• I also had trouble with the judge who said the same reasoning would apply to a Christian school that “refused to admit a child on the ground that, albeit practicing Christians, the child’s family were of Jewish origin.”

      He should have been more specific and have said, “if the child was the biological offspring of Jewish parents”.

      The Race Relations Act forbids the biological test. Therefore the Orthodox test is illegal.

      Yes, no doubt Horace Krever’s “others” would consider a ham-eating, liberal Jew a Jew if he knows that the gentleman thinks of himself as a ham-eating liberal Jew – or as Freud called himself, “a godless Jew”.

      Any rabbi will tell Professor Dawkins that being Jewish is not primarily contingent on what is believed but a way of life.

  4. My answer is “yes”, depending on the purpose for which the question is asked or the context in which it is asked. I did say that that is “the best, but UNSATISFACTORY, answer…” It is also not mine, originally.

  5. Perhaps not irrelevant to the discussion is Jonathon Miller’s memorable statement: “I’m not really a Jew, just Jew-ish. Not the whole hog.”

  6. Here is an interesting Canadian write-up of the English case, which has now been argued before the Supreme Court (a new creation in English law which replaced the House of Lords as the highest court):
    http://www.thecourt.ca/2009/11/19/blurring-the-line-between-religion-state-a-case-example/ – with some Canadian comparators at the end. The commentator appears to think the Court of Appeal decision that Eric mentions is wrong. For the little it’s worth, I agree.

    • How fascinating. Thanks. Let’s see what the Supreme Court will decide by the end of the year. You may be upheld.

  7. The Supreme Court has upheld the Court of Appeal, that the JFS’s test is racial not religious. This has fascinating implications for the law of charities generally – is a synagogue a religious organization entitled to tax exemptions etc? Unlike Christianity and Islam, among other religions, Judaism does not require any actual religious belief to qualify as a Jew. It is a matter of descent only. (Thus the comments about eating pork on Yom Kippur not being a disqualification.)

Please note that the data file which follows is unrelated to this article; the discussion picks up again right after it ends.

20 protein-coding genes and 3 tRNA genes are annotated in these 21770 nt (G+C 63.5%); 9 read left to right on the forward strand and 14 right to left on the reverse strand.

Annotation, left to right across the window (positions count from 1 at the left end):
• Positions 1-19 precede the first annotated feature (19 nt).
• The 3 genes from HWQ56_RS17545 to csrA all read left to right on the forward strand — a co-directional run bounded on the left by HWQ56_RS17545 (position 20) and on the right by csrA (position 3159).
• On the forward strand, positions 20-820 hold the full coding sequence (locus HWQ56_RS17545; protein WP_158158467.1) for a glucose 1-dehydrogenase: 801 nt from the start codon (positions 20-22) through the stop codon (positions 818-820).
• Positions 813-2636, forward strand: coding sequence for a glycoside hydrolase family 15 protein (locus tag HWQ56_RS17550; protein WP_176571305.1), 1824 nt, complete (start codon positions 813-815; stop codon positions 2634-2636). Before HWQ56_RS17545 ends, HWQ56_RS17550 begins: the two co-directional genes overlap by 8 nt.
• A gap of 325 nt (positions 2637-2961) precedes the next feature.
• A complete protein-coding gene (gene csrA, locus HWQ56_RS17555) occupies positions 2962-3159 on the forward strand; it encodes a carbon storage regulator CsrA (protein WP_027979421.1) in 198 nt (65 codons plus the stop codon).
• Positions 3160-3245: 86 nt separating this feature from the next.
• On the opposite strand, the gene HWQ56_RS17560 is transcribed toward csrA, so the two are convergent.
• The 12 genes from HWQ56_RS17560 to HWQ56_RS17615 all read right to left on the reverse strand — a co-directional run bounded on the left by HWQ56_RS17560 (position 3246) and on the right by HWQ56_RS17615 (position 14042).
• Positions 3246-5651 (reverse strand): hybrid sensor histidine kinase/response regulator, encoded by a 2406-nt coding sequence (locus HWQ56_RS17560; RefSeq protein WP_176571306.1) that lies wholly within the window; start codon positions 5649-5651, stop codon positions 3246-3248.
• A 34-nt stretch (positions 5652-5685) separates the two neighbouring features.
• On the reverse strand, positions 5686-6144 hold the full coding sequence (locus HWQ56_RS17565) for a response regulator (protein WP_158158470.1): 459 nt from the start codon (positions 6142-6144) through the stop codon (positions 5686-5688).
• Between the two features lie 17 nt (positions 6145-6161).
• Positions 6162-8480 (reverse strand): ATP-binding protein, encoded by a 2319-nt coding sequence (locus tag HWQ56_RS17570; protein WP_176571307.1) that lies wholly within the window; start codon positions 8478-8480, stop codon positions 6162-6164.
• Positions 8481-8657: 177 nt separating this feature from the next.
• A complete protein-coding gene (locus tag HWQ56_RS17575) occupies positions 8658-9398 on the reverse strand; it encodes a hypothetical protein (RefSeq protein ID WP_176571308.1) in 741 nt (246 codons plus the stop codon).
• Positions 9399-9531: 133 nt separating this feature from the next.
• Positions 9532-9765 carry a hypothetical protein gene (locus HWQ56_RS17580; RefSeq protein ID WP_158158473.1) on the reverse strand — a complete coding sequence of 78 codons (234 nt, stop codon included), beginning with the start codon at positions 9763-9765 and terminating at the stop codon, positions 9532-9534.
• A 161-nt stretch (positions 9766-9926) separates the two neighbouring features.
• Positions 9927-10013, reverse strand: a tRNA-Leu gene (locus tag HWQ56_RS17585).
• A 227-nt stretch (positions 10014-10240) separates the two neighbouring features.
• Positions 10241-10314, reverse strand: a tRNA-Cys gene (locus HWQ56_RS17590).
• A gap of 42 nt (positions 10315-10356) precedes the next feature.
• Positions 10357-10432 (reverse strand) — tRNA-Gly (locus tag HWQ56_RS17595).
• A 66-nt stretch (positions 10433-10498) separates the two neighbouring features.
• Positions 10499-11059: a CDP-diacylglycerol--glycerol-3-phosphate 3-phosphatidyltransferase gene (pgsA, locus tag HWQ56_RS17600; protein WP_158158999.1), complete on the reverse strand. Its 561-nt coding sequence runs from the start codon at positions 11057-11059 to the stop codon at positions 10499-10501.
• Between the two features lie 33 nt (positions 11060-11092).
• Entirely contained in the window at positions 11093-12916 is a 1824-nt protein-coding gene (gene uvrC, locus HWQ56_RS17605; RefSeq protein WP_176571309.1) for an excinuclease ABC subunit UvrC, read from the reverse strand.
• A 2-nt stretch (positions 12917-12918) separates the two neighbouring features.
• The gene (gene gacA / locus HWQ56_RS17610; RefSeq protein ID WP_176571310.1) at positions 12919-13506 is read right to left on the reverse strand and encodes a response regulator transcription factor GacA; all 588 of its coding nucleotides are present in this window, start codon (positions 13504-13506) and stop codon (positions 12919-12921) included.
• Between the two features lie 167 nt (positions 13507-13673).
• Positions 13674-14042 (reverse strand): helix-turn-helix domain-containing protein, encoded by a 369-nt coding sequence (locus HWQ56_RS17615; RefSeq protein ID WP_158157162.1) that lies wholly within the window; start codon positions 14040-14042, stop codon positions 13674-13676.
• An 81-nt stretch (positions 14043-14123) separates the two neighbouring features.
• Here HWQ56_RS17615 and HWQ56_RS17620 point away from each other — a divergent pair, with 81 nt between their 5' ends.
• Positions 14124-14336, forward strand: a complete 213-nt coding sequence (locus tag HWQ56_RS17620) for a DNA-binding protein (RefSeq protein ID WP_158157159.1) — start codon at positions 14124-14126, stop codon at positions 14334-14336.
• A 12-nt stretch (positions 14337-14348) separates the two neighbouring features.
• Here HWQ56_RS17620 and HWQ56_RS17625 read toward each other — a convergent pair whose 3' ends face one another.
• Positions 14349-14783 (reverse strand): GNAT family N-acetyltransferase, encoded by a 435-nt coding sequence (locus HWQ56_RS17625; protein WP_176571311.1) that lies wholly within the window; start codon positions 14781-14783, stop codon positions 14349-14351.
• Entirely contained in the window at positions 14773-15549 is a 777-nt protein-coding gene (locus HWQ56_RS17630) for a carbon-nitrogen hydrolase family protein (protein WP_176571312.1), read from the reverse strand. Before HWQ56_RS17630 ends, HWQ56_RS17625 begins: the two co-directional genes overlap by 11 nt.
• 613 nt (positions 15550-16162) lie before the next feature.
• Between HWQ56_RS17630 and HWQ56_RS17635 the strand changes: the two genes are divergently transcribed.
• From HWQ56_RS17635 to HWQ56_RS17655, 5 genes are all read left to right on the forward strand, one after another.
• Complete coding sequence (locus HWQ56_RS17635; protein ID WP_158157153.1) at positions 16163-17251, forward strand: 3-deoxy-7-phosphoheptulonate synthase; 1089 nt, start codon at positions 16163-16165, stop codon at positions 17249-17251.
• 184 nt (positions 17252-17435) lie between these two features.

For a discussion of the charities law implications, here is a blog entry from one of Canada’s leading experts on the law of religious charities, Blake Bromley:

  8. Surely the organizations of conservative and reformed Jews will mobilize all their resources to circumnavigate the Supreme Court. Do they have a chance?

  9. I suspect that logic will not prevail, i.e. the judgment that the statute on racial discrimination takes priority over the schools statute will not spread to a general characterization of Jews as being defined not on religious but on racial (inheritance) grounds. Thus the benefits that religious organizations enjoy will continue to be enjoyed by Jewish organizations.

    That at least would be the normal political response. If and when some non-Jewish outfit sues someone (the government? a Jewish recipient of such benefits?) based on the recent case, the courts may have to figure out why the schools issue is different. They’re probably up to the task.

    Is it a comfort to think that ‘religion’ normally requires belief in a supreme being, but that Buddhists are nevertheless allowed the benefits of religion because they have traditionally been considered to deserve them? Again, I suspect (having neither inside information or any ability to predict judicial decisions on the point – witness the instant case, as the lawyers like to say) that traditions will prevail over the logic of the definition of Jewishness.

    I think all versions of Judaism – orthodox, conservative and reformed, plus whatever other less well known versions – will have a common cause on this question. But I speak with even less authority on that…